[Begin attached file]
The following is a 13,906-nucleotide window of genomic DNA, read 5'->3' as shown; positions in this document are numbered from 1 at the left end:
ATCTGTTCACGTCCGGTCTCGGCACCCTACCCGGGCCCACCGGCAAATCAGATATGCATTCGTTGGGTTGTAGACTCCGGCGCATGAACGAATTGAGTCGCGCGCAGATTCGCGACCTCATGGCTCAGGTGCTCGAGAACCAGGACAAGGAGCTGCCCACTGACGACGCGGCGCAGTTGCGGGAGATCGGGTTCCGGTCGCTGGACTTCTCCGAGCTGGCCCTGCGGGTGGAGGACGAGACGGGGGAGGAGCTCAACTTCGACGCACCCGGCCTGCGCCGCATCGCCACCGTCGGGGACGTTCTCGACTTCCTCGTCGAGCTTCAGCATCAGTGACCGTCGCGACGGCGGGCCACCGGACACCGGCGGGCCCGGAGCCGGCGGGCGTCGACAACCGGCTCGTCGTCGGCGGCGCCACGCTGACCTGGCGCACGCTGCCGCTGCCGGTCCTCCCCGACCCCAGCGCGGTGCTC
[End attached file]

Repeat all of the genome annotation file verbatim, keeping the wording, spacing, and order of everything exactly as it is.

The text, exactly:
The following is a 13,906-nucleotide window of genomic DNA, read 5'->3' as shown; positions in this document are numbered from 1 at the left end:
ATCTGTTCACGTCCGGTCTCGGCACCCTACCCGGGCCCACCGGCAAATCAGATATGCATTCGTTGGGTTGTAGACTCCGGCGCATGAACGAATTGAGTCGCGCGCAGATTCGCGACCTCATGGCTCAGGTGCTCGAGAACCAGGACAAGGAGCTGCCCACTGACGACGCGGCGCAGTTGCGGGAGATCGGGTTCCGGTCGCTGGACTTCTCCGAGCTGGCCCTGCGGGTGGAGGACGAGACGGGGGAGGAGCTCAACTTCGACGCACCCGGCCTGCGCCGCATCGCCACCGTCGGGGACGTTCTCGACTTCCTCGTCGAGCTTCAGCATCAGTGACCGTCGCGACGGCGGGCCACCGGACACCGGCGGGCCCGGAGCCGGCGGGCGTCGACAACCGGCTCGTCGTCGGCGGCGCCACGCTGACCTGGCGCACGCTGCCGCTGCCGGTCCTCCCCGACCCCAGCGCGGTGCTC